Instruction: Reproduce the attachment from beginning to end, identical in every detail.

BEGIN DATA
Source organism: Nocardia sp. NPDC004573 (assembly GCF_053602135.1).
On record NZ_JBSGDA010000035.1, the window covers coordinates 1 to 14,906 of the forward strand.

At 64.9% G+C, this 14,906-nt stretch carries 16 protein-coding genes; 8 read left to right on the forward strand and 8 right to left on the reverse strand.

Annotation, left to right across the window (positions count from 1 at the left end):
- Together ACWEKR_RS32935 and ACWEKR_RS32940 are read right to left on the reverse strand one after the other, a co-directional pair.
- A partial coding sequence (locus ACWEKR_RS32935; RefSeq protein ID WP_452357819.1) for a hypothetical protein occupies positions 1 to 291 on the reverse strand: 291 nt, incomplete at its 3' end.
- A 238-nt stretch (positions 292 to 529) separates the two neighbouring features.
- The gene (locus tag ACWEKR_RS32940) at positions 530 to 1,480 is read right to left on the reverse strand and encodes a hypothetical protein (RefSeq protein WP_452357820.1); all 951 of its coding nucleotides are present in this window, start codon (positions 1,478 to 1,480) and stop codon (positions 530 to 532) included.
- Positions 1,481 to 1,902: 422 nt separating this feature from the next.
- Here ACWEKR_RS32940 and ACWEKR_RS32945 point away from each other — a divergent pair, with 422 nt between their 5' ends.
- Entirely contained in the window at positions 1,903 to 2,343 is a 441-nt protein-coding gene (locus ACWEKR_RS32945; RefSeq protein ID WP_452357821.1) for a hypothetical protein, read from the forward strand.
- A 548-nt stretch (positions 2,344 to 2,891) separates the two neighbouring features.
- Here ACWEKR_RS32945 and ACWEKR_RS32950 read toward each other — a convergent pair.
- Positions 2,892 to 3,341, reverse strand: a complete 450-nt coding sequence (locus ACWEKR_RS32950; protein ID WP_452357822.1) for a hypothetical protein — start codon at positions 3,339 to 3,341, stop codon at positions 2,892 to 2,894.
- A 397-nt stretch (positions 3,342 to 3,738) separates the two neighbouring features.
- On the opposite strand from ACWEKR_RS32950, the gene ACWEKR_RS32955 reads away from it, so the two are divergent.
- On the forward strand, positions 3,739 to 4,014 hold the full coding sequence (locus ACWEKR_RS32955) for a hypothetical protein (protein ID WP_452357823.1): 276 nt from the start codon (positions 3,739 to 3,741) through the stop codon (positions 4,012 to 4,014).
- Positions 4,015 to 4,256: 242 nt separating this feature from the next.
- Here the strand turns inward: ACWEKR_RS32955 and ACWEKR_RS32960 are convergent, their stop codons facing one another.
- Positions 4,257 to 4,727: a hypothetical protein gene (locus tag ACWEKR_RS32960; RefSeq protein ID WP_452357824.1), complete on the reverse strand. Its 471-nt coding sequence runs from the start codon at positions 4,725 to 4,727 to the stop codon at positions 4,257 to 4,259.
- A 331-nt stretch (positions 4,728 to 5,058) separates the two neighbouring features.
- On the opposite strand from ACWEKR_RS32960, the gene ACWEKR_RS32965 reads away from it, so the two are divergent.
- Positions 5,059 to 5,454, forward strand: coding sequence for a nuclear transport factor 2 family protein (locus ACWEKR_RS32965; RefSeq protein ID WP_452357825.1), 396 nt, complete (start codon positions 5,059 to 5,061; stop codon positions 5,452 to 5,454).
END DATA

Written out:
Source organism: Nocardia sp. NPDC004573 (assembly GCF_053602135.1).
On record NZ_JBSGDA010000035.1, the window covers coordinates 1 to 14,906 of the forward strand.

At 64.9% G+C, this 14,906-nt stretch carries 16 protein-coding genes; 8 read left to right on the forward strand and 8 right to left on the reverse strand.

Annotation, left to right across the window (positions count from 1 at the left end):
- Together ACWEKR_RS32935 and ACWEKR_RS32940 are read right to left on the reverse strand one after the other, a co-directional pair.
- A partial coding sequence (locus ACWEKR_RS32935; RefSeq protein ID WP_452357819.1) for a hypothetical protein occupies positions 1 to 291 on the reverse strand: 291 nt, incomplete at its 3' end.
- A 238-nt stretch (positions 292 to 529) separates the two neighbouring features.
- The gene (locus tag ACWEKR_RS32940) at positions 530 to 1,480 is read right to left on the reverse strand and encodes a hypothetical protein (RefSeq protein WP_452357820.1); all 951 of its coding nucleotides are present in this window, start codon (positions 1,478 to 1,480) and stop codon (positions 530 to 532) included.
- Positions 1,481 to 1,902: 422 nt separating this feature from the next.
- Here ACWEKR_RS32940 and ACWEKR_RS32945 point away from each other — a divergent pair, with 422 nt between their 5' ends.
- Entirely contained in the window at positions 1,903 to 2,343 is a 441-nt protein-coding gene (locus ACWEKR_RS32945; RefSeq protein ID WP_452357821.1) for a hypothetical protein, read from the forward strand.
- A 548-nt stretch (positions 2,344 to 2,891) separates the two neighbouring features.
- Here ACWEKR_RS32945 and ACWEKR_RS32950 read toward each other — a convergent pair.
- Positions 2,892 to 3,341, reverse strand: a complete 450-nt coding sequence (locus ACWEKR_RS32950; protein ID WP_452357822.1) for a hypothetical protein — start codon at positions 3,339 to 3,341, stop codon at positions 2,892 to 2,894.
- A 397-nt stretch (positions 3,342 to 3,738) separates the two neighbouring features.
- On the opposite strand from ACWEKR_RS32950, the gene ACWEKR_RS32955 reads away from it, so the two are divergent.
- On the forward strand, positions 3,739 to 4,014 hold the full coding sequence (locus ACWEKR_RS32955) for a hypothetical protein (protein ID WP_452357823.1): 276 nt from the start codon (positions 3,739 to 3,741) through the stop codon (positions 4,012 to 4,014).
- Positions 4,015 to 4,256: 242 nt separating this feature from the next.
- Here the strand turns inward: ACWEKR_RS32955 and ACWEKR_RS32960 are convergent, their stop codons facing one another.
- Positions 4,257 to 4,727: a hypothetical protein gene (locus tag ACWEKR_RS32960; RefSeq protein ID WP_452357824.1), complete on the reverse strand. Its 471-nt coding sequence runs from the start codon at positions 4,725 to 4,727 to the stop codon at positions 4,257 to 4,259.
- A 331-nt stretch (positions 4,728 to 5,058) separates the two neighbouring features.
- On the opposite strand from ACWEKR_RS32960, the gene ACWEKR_RS32965 reads away from it, so the two are divergent.
- Positions 5,059 to 5,454, forward strand: coding sequence for a nuclear transport factor 2 family protein (locus ACWEKR_RS32965; RefSeq protein ID WP_452357825.1), 396 nt, complete (start codon positions 5,059 to 5,061; stop codon positions 5,452 to 5,454).